In any event, Overmyer and the shareholders were not thereafter able to agree upon a contract for the purchase and sale of National's stock. Overmyer submitted some three proposed contracts, and the shareholders countered with one of their own. The inability of the parties to agree upon a contract stems from their differing interpretations of sections 4(b) and 4(i) of the letter agreement of March 4, 1969. When it developed that the parties were not going to be able to agree upon a contract, Overmyer instituted the present proceeding and sought specific performance of the March 4 letter agreement.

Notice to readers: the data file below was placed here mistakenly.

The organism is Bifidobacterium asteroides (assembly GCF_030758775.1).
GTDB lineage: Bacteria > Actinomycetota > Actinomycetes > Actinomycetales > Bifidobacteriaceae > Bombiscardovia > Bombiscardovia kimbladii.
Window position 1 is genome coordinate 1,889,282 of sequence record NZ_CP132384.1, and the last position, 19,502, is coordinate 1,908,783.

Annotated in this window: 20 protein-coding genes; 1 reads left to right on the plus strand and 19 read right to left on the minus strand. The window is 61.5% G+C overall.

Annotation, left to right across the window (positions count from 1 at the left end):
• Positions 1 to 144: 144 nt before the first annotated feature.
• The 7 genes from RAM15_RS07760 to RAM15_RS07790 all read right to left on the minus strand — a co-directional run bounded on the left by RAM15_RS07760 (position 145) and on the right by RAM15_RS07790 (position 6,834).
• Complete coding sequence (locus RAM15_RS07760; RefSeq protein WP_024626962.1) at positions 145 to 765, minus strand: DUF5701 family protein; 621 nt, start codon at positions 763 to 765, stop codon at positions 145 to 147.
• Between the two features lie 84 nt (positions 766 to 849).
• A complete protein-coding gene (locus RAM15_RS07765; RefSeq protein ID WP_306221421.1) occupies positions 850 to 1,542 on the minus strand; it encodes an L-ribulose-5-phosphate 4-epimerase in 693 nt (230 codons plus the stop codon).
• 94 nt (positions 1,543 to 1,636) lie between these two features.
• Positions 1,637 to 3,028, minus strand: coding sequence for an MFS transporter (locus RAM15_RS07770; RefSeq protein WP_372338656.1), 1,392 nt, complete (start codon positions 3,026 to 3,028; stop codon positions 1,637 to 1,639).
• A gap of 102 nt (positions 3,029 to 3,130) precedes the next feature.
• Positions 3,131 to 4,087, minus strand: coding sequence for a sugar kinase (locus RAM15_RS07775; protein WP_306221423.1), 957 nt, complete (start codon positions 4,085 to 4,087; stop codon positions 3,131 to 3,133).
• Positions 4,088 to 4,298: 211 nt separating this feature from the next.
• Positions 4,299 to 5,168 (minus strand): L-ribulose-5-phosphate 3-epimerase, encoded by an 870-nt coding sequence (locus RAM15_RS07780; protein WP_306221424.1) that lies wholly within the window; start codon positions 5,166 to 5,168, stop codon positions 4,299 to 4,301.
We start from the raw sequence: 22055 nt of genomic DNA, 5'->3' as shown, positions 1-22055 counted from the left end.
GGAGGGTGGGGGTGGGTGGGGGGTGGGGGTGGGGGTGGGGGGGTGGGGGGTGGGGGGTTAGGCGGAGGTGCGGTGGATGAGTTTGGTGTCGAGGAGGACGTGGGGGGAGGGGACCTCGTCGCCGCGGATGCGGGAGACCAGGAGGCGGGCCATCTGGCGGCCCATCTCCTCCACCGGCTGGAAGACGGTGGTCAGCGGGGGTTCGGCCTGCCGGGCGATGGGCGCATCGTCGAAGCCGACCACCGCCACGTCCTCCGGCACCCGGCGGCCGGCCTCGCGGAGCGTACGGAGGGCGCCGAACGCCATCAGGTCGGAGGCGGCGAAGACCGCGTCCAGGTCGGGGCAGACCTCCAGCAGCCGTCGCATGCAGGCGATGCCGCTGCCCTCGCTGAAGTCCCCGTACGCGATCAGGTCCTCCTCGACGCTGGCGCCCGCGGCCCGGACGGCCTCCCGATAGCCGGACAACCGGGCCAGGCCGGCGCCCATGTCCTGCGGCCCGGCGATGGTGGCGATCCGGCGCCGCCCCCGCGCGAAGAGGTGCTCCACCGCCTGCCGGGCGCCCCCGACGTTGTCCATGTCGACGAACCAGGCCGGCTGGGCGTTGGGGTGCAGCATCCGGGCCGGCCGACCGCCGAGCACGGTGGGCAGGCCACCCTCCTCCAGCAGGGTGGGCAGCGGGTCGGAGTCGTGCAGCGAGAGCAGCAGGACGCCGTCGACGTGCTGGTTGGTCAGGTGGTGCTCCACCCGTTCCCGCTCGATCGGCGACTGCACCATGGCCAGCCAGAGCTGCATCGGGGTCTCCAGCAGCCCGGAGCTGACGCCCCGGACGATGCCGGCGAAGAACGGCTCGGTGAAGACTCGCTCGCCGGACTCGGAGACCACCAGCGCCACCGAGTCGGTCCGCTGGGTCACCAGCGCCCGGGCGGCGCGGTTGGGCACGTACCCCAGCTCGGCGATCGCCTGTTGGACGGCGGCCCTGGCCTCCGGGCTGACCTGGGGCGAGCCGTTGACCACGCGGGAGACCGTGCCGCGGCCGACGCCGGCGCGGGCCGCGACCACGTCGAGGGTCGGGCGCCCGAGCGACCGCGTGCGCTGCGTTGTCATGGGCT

Trial of the case was to the court, sitting without a jury, at which time considerable documentary evidence, as well as the testimony of all interested persons, was presented to the court. Then, on the record as thus made, the trial court found, inter alia, that the March 4 letter agreement was indefinite and uncertain in respect to certain essential and material matters and that such matters were the subject of further negotiations by the parties. Specifically, the trial court held that although the letter agreement was clear and unambiguous in requiring indemnification for liabilities not shown on the balance sheet, paragraph 4(b) of the letter agreement, calling for inclusion in the contract of 'appropriate warranties, representations and indemnifications' with respect to the financial status of National as represented by the balance sheet, was uncertain and indefinite in that it did not specify what would be 'appropriate' warranties, representations and indemnifications. The trial court observed that the inability of the parties to agree on what warranties would be included in the finalized contract demonstrated and 'lighted up' the area of indefiniteness and uncertainty in the March 4 letter agreement. Accordingly, the trial court declined to grant specific performance. Our review of the matter convinces us that the findings and conclusions of the trial court find support in the record and under the circumstances should not be disturbed.